Cost reduction efforts
On a year-to-year basis the costs of the corporation grew at a low single-digit rate — still too high for flat revenue growth, but a good trend nevertheless. That cost performance shows the benefits of the programs that were recently put in place. They were effective and they need to be continued in FY92. In fact, because of the increasingly competitive environment, we need to work even harder on costs in FY92.
We’re not anticipating the economy to improve dramatically, and the marketplace is getting even more competitive. Therefore our efforts to reduce costs while increasing revenues have to be even greater in FY92 than in FY91.
A relatively small business entity, Digital Norway is in many ways representative of the Account Groups now being put in place across Europe. In fact, the Norwegian marketplace seemed to be a few years ahead of the rest of Europe since zero growth and open systems became the hymn of the computer market in Norway in 1987. Therefore, some of our experiences may be of interest to those who are in the middle of the change process right now.
The Norwegian computer market has been shrinking in recent years. So while Digital in Norway has stayed at a flat total net operating revenue (NOR), we have actually increased our market share from 5.7% to 7.1% over the last five years. Over the same period our overall investment level in Norway as a whole has decreased 10% in 1988, 15% in 1989 and 10% again in 1990. We expect 1992 to be the first year with an significant increase in investment --5%.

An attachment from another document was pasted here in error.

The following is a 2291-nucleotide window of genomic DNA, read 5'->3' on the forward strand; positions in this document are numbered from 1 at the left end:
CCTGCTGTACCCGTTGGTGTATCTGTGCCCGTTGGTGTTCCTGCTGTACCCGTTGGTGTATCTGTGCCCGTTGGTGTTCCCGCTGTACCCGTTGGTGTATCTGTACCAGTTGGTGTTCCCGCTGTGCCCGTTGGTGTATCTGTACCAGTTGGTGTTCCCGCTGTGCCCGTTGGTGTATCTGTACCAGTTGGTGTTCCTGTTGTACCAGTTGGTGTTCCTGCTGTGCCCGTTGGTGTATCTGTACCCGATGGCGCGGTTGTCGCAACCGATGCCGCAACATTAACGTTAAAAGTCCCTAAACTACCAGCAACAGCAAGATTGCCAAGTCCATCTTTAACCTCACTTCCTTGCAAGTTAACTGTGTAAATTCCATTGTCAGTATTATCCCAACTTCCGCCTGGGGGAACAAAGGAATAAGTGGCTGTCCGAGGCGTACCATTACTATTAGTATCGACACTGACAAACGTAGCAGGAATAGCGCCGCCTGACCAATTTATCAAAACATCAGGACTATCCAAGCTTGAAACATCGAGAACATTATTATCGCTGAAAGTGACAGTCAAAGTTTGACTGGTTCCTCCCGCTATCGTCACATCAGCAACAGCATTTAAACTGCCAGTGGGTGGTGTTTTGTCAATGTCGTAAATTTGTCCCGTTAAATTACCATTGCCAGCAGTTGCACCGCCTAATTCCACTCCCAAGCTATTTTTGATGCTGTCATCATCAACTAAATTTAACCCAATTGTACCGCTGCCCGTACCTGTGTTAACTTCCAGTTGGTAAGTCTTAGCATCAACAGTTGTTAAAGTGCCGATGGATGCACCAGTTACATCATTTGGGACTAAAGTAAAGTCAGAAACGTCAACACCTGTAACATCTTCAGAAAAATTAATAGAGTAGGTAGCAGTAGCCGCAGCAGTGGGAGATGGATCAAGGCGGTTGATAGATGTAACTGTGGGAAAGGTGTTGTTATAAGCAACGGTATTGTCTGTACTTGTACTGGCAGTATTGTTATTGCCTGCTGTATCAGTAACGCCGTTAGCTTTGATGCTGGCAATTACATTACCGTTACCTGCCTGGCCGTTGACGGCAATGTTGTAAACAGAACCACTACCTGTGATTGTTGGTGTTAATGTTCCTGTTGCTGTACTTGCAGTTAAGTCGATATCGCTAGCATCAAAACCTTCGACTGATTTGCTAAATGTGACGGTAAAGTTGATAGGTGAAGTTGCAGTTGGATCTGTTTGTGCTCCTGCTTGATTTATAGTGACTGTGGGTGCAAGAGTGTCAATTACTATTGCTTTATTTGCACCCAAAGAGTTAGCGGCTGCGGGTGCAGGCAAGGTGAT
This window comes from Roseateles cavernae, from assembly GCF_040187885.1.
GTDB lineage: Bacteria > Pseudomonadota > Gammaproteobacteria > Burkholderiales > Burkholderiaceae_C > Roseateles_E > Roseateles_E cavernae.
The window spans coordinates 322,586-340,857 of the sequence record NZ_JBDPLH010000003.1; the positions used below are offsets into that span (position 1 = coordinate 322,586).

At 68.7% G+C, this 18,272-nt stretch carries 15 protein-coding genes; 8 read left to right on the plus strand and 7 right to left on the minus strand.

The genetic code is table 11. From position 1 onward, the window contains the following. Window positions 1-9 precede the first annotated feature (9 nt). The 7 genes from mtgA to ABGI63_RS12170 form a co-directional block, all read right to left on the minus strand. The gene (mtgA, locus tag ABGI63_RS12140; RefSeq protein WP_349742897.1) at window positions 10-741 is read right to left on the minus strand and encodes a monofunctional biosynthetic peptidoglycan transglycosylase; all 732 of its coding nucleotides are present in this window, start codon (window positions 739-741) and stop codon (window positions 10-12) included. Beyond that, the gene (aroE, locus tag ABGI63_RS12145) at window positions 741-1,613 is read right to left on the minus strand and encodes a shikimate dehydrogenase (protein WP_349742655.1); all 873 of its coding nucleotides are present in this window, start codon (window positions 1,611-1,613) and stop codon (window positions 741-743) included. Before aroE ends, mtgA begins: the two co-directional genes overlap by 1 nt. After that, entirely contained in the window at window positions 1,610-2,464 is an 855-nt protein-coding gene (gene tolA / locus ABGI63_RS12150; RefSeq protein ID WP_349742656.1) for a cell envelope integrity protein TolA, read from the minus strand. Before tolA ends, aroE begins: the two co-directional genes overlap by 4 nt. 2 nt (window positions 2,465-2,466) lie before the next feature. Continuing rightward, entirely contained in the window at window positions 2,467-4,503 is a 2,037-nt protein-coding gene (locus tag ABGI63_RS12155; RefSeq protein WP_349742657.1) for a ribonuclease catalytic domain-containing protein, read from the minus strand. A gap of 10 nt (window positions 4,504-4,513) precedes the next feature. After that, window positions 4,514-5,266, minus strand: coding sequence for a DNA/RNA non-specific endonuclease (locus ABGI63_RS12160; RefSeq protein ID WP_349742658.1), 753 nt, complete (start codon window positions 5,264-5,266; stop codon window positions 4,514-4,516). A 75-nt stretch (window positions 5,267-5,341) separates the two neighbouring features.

After several of years of zero or close-to-zero growth, Pier Carlo Falotti presented us with a challenge. "We believe that instead of feeling bad about the situation, the Norway Country Management Team should have the opportunity to learn and be a living example and pilot of how to prosper with zero-growth in revenue. We have directed them to assume they
are a distributor who has to survive with this situation and take all the necessary actions to simplify their processes, organization and reporting and take any other initiatives they feel are needed in their context."
When starting this pilot project, we were faced with three key questions:
o How can we be profitable in a zero growth market?
o How can we reposition indirect support resources to become more beneficial to our customers?
o How can we best handle the technology shift towards commodities and open systems?
The purpose of the pilot project was to enable Digital Norway to meet its financial targets in a zero growth market. Our mission was "to find innovative ways to free up the maximum possible resources to be used for customer oriented needs and work."
Our four key objectives were:
o Put in place an empowered, effective account management organization.
o Further develop our administrative and technical support systems (back office) to give first class support to the account manager.